1976 13¢ Interphil ‘76
US #1632 was the first stamp printed on the Intaglio 8 Press.

On May 29, 1976, the Seventh US International Philatelic Exhibition (INTERPHIL) opened to the public.

When planning began for America’s seventh international stamp show to be held in 1976, it was obvious to planners that it should be held in Philadelphia, to mark America’s bicentennial. In fact, the show was an officially recognized event of the American Revolution Bicentennial Authority.

US #1632 – Colorano Silk Cachet First Day Cover

INTERPHIL ’76 opened its doors at 11 am on May 29, 1976, at the Convention Center in Philadelphia to the sound of musket fire. Then the massive crowd of about 20,000 people began to enter the show. This was a much larger crowd than the show’s planners had expected.

1918 24¢ Jenny Invert (C3a) Reproduction
Item #C3aRepro – Only one sheet of Inverted Jennys was discovered. But you can own faithful reproductions of your choice of positions, including printer’s markings, for a fraction of the price.

In a speech before the opening day crowd, the show’s executive director announced that “an array of philatelic rarities, the Aristocrats of Philately, valued at $5 million, will highlight the Court of Honor of the Show.” This court of honor included 31 different “Aristocrats” – some rarities that had never been seen publicly in the United States, and certainly never under one roof. Among the rare items on exhibit were several formats of the inverted Jenny, the British Guiana Penny Magenta, the Hawaiian Missionaries, and two Penny Black “first day covers.”

1976 13¢ - 31¢ American Bicentennial set of 4
US #1686-89 were issued on the show’s opening day

In addition to the INTERPHIL ’76 stamp issued several months prior, the USPS issued a set of four Bicentennial souvenir sheets on the show’s opening day. These souvenir sheets feature gorgeous patriotic paintings by John Trumbull, William T. Trego, and Emanuel Leutze/Eastman Johnson. During the show, word spread around the floor that a local collector had found one of these sheets without perforations and without the denominations imprinted. Soon several other collectors announced they had found printing or perforation freaks and errors as well.

Among the popular attractions at INTERPHIL ’76 was the USPS super booth. They had on display the last Highway Post Office (HPO). The USPS also had a huge exhibit titled, “200 Years of Postal Service Development.” Plus, the Bureau of Engraving and Printing had an exhibit showing how stamps were made – from the preparation of engraved plates, to the inking, to the printing of actual stamps.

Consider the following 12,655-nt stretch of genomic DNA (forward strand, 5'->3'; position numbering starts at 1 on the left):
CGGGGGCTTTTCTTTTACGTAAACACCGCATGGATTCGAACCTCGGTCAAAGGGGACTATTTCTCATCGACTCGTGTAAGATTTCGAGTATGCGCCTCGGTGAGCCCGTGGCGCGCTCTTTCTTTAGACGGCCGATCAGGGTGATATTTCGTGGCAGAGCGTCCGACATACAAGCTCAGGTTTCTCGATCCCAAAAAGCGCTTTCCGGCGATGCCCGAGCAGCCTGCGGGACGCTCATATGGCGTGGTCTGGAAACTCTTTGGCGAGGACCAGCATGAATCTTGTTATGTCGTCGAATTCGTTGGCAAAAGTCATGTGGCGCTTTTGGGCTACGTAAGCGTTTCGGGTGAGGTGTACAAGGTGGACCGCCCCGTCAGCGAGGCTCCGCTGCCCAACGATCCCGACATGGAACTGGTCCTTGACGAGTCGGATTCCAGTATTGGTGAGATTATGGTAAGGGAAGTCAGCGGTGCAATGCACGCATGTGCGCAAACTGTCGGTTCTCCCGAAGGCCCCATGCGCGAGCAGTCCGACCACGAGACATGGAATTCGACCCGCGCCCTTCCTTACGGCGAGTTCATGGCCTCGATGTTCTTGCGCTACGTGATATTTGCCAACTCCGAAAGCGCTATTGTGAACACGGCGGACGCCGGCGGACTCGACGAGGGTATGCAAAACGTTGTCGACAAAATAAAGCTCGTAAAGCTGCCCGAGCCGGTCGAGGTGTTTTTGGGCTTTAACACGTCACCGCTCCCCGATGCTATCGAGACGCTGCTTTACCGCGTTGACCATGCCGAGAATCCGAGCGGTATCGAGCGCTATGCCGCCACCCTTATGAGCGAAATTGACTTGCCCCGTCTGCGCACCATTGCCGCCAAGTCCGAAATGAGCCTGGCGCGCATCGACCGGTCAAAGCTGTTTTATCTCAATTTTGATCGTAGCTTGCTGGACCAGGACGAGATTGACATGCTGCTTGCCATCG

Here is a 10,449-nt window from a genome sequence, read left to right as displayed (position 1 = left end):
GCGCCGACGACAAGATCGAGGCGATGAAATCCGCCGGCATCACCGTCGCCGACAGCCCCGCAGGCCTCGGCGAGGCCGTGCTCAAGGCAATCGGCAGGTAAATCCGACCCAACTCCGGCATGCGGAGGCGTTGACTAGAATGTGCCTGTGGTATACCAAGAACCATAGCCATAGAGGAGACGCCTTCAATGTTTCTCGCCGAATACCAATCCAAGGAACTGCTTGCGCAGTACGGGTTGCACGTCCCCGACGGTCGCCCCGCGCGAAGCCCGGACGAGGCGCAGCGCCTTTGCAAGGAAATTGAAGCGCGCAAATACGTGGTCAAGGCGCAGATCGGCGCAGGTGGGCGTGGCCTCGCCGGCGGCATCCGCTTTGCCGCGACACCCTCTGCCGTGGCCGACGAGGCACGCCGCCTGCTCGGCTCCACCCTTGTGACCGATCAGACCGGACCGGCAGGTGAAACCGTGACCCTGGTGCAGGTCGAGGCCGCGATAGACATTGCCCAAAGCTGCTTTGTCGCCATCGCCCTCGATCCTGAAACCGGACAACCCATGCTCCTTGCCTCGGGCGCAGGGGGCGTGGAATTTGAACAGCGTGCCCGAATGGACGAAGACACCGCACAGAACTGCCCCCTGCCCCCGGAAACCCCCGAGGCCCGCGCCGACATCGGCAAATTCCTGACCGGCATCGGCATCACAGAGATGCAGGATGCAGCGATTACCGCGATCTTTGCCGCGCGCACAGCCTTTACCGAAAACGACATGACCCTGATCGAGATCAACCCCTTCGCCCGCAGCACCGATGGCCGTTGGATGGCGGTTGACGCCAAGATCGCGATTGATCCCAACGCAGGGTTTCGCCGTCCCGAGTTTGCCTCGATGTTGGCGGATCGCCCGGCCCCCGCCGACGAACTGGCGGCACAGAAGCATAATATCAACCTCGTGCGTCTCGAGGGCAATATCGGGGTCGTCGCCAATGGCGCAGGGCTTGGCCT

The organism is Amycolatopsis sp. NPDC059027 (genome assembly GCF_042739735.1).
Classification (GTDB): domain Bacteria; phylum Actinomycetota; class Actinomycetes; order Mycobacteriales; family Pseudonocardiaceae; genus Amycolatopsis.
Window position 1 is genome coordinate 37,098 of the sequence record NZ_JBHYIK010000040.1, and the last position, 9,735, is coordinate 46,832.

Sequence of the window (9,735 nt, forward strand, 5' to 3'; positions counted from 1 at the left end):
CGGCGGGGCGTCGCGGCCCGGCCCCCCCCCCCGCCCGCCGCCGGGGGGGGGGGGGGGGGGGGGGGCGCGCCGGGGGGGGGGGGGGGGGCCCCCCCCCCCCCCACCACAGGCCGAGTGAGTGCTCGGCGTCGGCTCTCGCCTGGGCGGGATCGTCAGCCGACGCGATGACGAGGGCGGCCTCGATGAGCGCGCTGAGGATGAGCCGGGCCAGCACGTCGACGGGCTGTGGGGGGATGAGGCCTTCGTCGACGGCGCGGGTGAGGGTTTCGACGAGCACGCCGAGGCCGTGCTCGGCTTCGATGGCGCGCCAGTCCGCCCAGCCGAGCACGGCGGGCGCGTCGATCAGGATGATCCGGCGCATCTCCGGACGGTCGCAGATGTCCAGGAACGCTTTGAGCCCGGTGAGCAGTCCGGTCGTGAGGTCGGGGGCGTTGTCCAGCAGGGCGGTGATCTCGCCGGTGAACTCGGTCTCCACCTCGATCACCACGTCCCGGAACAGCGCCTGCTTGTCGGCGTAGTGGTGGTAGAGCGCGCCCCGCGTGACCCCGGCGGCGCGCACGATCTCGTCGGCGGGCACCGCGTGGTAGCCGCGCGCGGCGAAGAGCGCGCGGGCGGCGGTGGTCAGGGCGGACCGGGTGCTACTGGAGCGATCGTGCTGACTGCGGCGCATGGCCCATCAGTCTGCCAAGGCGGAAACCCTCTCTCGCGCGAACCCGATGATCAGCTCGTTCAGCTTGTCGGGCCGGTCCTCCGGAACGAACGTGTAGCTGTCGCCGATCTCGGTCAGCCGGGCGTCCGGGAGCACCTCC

1976 13¢ Benjamin Franklin
US #1690 – US Joint-Issue with Canada

On June 1, there was a special joint-issue ceremony. The US and Canada both issued stamps with similar designs honoring Benjamin Franklin. Franklin was the first postmaster general of both the United States and Canada. The stamps picture a marble bust of Franklin in front of an early North American map.

1976 10¢ Benjamin Franklin US Bicentennial
Item #6A691 – First Day Cover with the Canada Joint-Issue stamp

In all, INTERPHIL ’76 had 105 stamp dealers from around the world, including 12 booths that were made to look like colonial shops. There were also 35 foreign postal administrations and 35 philatelic societies. INTERPHIL ’76 marked the start of the popular stamp passport as well. These passports allowed collectors to get stamps and postmarks from all the countries in attendance.

Complete Set, American Bicentennial Series
US #1432/2052 – Get the complete American Bicentennial Series in one convenient order.

INTERPHIL ’76 came to a close on June 6, 1976. During its nine-day run, more than 75,000 people had been in attendance – much more than had been expected. Business was good as well, as its estimated dealers and businesses made over $100,000 during the course of the show.

Click here to view all the American Bicentennial stamps.

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  1. So the next international show in the United States is the World Stamp Show in Boston? May 2026? I guess they rotate countries every year…Finland 2017? Is this correct? I see there is one in Bandung, Indonesia, Melbourne, Australia, Vejle, Denmark, and Brasilia, Brazil also in 2017. It would seem that the United States would have an international show every year…maybe not. Does anyone know how the INTERPHIL’s work?

  2. Seems odd they included the dates of the exhibit but left the (bicentennial) year off of the stamp!

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